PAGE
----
There are a couple of tourist information offices in Limone; one is on the main road by a car park and bus stop; the other is down on Lungolago Marconi, facing the waterfront. The Limone tourist industry is well-organised, with plenty of information, free maps, guided walks (more below) and a programme of special events such as free open-air concerts. I know some past visitors who rate a Limone concert of Viennese operetta highlights and Neapolitan songs among their best ever holiday memories.


There are various short walks at low levels around Limone, and an information sheet from the tourist information office is a good place to start. There are also more serious walks in the mountains behind town. The Gruppo Alpino di Limone organise free guided walks from Limone between June and September. Typically their walks are on Sundays, Tuesdays and Thursdays, and range from 'difficult' standard requiring walking boots and a whole day's walking, to 'very easy', meandering through olive groves. Again, the latest information can be found in the Limone tourist information office. Since the organisers provide basic directions in their leaflet, keen walkers could combine these details with maps to do the walks independently.

Limone, Lake Garda

A good place to stay?

Limone is situated on the most dramatic section of Lake Garda, and the harbour area is like a postcard; it is certainly one of the most photogenic resorts on the lake. Potential visitors should note that resident population of Limone is small, and so when the hotels fill up with English and German-speaking tourists in summer, it does feel like a busy resort rather than a living, breathing Italian town. If you want a more 'normal' Italian feel, you could try the large town of Desenzano at the flatter end of the lake, or Riva at the northern end. Even Malcesine, opposite Limone, has more little lanes among which tourists can spread themselves. However, Limone is very pretty, and convenient for travelling around the northern lake. It also has walking opportunities, although it doesn't have the advantage of a cable-car like Malcesine. For a holiday that feels like a holiday, Limone makes a very pleasant and scenic base.

Limone transport

Limone is served by the regular Lake Garda ferries, and the other northern resorts are a reasonably short boat ride away. You can buy day tickets for either the whole lake or just this northern end. There are also private companies offering excursions and organising quick crossings to Malcesine, a journey which takes around 20 minutes.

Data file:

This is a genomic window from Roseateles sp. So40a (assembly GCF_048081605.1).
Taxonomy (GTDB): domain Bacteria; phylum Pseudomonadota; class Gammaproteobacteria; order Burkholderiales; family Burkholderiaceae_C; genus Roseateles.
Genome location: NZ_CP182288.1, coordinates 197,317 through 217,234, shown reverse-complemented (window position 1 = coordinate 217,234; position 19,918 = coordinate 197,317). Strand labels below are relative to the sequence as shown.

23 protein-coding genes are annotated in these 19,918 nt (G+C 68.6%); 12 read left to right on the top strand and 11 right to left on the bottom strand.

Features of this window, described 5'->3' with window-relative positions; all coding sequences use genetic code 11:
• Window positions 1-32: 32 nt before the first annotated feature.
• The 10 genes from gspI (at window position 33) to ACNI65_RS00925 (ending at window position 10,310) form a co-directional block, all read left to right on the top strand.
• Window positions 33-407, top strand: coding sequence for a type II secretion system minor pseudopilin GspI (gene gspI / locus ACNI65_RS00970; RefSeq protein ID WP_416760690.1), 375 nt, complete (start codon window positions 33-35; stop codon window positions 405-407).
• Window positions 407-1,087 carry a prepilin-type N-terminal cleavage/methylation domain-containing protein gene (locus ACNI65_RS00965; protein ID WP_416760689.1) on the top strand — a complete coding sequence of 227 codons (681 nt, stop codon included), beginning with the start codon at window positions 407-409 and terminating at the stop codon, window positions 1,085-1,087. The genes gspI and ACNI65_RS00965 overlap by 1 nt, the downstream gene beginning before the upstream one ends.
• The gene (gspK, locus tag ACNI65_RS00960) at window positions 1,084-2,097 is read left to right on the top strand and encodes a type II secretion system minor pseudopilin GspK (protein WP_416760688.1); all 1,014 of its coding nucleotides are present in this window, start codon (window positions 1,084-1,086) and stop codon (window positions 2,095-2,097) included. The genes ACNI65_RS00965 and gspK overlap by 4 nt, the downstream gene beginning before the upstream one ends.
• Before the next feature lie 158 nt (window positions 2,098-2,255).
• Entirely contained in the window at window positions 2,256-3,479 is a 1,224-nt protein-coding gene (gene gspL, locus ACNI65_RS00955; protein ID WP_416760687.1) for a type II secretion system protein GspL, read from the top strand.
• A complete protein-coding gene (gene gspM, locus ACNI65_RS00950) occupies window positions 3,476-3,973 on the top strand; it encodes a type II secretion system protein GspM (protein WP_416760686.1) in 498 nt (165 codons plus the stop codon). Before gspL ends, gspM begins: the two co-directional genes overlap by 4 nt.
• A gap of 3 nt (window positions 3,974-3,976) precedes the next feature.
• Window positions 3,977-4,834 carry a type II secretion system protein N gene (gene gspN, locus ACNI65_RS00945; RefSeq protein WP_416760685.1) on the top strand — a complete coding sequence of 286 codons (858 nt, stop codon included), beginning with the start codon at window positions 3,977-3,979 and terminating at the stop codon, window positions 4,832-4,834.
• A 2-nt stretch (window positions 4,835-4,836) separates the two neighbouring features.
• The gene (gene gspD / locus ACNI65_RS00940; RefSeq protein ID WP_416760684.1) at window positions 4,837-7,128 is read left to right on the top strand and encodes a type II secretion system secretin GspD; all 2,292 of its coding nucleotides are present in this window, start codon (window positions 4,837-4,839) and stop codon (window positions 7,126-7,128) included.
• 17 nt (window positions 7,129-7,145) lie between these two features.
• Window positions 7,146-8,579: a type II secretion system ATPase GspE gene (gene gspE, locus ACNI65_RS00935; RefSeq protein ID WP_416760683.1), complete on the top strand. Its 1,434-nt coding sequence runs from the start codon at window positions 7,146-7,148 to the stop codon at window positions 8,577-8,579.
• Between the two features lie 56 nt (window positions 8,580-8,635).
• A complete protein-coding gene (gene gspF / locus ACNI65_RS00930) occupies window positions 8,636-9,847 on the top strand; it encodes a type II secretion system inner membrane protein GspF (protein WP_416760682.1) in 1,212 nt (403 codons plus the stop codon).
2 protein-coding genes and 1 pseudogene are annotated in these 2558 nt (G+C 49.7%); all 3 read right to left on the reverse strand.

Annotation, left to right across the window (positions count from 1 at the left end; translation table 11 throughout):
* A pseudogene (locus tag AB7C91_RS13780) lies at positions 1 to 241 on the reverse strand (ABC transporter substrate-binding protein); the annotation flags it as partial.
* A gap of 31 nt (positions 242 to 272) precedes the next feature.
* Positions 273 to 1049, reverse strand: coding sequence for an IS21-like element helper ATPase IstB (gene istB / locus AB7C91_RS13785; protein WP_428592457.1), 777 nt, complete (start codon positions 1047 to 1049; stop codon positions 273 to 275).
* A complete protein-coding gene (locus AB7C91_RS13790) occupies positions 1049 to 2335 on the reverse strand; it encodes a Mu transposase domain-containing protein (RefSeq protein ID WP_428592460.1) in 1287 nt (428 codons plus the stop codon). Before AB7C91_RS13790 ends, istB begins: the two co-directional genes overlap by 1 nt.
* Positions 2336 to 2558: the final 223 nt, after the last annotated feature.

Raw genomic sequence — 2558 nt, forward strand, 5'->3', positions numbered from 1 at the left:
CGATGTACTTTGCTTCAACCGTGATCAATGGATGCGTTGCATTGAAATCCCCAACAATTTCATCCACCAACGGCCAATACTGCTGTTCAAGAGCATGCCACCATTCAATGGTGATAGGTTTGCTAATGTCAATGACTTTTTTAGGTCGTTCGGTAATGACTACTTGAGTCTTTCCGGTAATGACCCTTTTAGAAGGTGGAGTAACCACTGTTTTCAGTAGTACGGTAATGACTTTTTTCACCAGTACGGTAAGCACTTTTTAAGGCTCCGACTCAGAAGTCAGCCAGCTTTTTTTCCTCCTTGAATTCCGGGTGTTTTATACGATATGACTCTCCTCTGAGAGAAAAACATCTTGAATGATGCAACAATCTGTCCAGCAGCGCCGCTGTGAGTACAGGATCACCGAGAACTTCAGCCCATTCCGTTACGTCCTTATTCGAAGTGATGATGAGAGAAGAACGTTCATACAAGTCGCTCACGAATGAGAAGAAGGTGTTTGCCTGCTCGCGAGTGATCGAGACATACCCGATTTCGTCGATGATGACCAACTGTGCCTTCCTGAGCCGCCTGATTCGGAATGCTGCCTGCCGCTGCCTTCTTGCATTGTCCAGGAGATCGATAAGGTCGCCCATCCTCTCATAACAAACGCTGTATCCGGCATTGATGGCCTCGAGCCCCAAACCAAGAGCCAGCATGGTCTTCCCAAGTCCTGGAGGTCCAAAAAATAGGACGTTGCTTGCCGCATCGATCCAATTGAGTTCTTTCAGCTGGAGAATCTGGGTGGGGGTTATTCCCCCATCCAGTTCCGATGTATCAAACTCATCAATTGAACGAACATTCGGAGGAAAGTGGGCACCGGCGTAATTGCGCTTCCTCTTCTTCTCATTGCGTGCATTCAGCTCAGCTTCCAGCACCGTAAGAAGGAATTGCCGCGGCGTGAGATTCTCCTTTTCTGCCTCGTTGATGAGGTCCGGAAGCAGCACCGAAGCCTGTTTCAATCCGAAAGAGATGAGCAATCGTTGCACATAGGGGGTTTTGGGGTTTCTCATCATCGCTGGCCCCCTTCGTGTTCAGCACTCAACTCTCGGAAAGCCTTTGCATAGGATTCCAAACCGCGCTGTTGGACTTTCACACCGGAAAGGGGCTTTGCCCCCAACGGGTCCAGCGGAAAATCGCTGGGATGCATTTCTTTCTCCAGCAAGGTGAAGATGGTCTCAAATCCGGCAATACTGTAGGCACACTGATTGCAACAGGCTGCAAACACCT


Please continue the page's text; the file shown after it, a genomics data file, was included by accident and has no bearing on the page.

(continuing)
The town is on the main road which circuits the lake, the Via Gardesana. This goes through Limone, above the town centre, where it is briefly named the Via IV Novembre, before disappearing into tunnels. There is car parking on the main road, and more down by the modern port.

Bus services connect the towns along this western shore of the lake, with some travelling on to Brescia, which has a budget airport served by Ryanair (they call it 'Verona Brescia'): Brescia Airport. Other airports which are near to Limone are Milan Bergamo to the west and Verona to the east. In Limone there are several bus stops along the main road; the most central is alongside the car park and tourist information office.

Limone sul Garda accommodation

Most of the hotels in Limone are spread to the south of the town centre, where there are wider, gentler slopes between the mountains and the lake. For a totally central option for a short stay (or for guests who don't mind the lack of a swimming pool), travellers could try the three-star Hotel Monte Baldo, a small hotel which faces directly onto the tiny harbour. I didn't visit the hotel but I enjoyed an excellent meal at its bar-restaurant below, where in addition to fine main courses, the bar also offered a refined version of a 'happy hour' during which you could help yourself to free snacks and savouries to accompany your glass of wine. The building has a terrace, and has recently been renovated with pleasant modern interiors. Even if you don't stay in the hotel, I'd recommend it for eating and drinking.